Tea fights bad breath

Compounds found in tea can stop the growth of bacteria that cause bad breath, according to researchers at the University of Illinois at Chicago.

Polyphenols, chemical components of tea, prevent both the growth of bacteria responsible for bad breath and the bacteria’s production of malodorous compounds, the UIC researchers found. The findings were presented today at the annual meeting of the American Society for Microbiology in Washington, D.C. by Christine Wu, professor of periodontics and associate dean for research at the UIC College of Dentistry, and research associate Min Zhu.

Bad breath — or halitosis — afflicts a large portion of the population. It is caused by foul-smelling volatile sulfur compounds, like hydrogen sulfide, produced by anaerobic bacteria that thrive in environments lacking oxygen, such as the back of the tongue and deep gum pockets.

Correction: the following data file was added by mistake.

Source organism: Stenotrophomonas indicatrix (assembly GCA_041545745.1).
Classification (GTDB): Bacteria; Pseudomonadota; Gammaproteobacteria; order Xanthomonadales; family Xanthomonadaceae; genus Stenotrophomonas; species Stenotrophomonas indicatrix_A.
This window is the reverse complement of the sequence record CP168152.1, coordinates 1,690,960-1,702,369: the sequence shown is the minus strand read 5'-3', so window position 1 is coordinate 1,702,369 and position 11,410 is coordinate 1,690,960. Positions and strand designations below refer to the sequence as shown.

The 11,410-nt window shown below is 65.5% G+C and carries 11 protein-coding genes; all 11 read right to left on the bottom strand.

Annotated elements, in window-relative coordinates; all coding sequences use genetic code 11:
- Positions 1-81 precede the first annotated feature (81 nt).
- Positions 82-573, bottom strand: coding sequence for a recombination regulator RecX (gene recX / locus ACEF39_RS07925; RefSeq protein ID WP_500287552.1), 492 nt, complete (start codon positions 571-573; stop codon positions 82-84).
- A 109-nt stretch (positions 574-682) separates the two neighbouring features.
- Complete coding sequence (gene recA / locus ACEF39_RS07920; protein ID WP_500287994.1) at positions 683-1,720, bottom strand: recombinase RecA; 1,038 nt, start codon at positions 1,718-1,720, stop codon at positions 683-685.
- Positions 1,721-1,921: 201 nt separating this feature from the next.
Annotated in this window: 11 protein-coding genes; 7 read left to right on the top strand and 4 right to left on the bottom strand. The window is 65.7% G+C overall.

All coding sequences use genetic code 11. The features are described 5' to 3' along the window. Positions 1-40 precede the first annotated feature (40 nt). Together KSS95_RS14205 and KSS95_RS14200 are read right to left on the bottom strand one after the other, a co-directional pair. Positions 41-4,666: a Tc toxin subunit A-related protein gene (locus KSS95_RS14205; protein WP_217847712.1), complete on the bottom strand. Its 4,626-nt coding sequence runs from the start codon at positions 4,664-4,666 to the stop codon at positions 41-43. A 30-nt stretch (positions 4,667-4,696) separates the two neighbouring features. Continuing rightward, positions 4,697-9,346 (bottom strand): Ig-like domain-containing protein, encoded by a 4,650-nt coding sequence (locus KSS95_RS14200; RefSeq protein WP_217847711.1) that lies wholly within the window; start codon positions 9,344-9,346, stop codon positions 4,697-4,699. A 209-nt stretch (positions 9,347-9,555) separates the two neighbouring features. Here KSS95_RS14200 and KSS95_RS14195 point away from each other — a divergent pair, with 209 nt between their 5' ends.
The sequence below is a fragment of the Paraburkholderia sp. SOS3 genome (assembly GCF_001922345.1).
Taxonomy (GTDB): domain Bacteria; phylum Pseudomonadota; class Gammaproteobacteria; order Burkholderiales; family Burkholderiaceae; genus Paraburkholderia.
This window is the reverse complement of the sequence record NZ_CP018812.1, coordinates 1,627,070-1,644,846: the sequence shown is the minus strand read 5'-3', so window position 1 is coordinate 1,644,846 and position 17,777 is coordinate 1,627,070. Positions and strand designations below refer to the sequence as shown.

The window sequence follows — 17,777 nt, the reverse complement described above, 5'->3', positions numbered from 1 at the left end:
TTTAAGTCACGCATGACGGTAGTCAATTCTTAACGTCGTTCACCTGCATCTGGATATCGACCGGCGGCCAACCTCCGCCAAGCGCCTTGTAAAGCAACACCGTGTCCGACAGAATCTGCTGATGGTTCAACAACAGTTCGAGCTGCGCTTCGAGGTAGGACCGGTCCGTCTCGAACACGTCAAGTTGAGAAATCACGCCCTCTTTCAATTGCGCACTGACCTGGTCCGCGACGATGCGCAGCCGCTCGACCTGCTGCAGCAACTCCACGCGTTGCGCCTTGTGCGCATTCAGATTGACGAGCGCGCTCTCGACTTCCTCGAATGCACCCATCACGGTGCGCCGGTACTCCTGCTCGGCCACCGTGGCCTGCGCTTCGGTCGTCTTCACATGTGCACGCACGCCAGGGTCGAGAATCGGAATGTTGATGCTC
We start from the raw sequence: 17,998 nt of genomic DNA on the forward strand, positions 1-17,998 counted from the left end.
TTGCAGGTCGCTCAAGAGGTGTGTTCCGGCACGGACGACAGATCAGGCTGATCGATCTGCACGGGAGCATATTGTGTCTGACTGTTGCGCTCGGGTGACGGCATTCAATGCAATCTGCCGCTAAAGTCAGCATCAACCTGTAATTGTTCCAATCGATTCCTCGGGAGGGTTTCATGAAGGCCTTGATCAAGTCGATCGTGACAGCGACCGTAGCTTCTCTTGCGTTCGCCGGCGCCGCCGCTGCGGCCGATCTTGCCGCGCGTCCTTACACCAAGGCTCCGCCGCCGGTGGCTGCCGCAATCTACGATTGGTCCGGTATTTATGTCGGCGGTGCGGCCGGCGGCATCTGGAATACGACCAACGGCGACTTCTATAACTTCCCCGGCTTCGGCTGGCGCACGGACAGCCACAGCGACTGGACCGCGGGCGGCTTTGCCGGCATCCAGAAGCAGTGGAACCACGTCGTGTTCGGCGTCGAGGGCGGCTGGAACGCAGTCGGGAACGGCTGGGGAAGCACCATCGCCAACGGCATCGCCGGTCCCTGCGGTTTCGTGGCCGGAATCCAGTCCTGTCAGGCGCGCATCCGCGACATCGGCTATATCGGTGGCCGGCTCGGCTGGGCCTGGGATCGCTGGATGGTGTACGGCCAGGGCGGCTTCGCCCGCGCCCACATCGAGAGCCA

In the laboratory study, Wu and Zhu incubated tea polyphenols with three species of bacteria associated with bad breath for 48 hours.

At concentrations ranging from 16 to 250 micrograms per milliliter, the polyphenols inhibited growth of the oral bacteria.

At even lower concentrations — from 2.5 to 25 micrograms per milliliter — the polyphenols hindered the enzyme that catalyzes the formation of hydrogen sulfide, cutting its production by 30 percent.

Wu said the present study complements earlier research in her laboratory showing that black tea suppresses the growth of bacteria in dental plaque and that rinsing with black tea reduces plaque formation and the production of acids that cause tooth decay.

“Besides inhibiting the growth of pathogens in the mouth, black tea and its polyphenols may benefit human oral health by suppressing the bad-smelling compounds that these pathogens produce,” Wu said.

The polyphenols found in tea include chemicals called catechins and theaflavins. Catechins are found in both green and black teas, while theaflavins are found predominantly in black tea.

Black tea, an aqueous infusion of dried leaves of the Camellia sinensis plant, is the most popular beverage worldwide, second only to water. Per capita consumption averages four fluid ounces per day.

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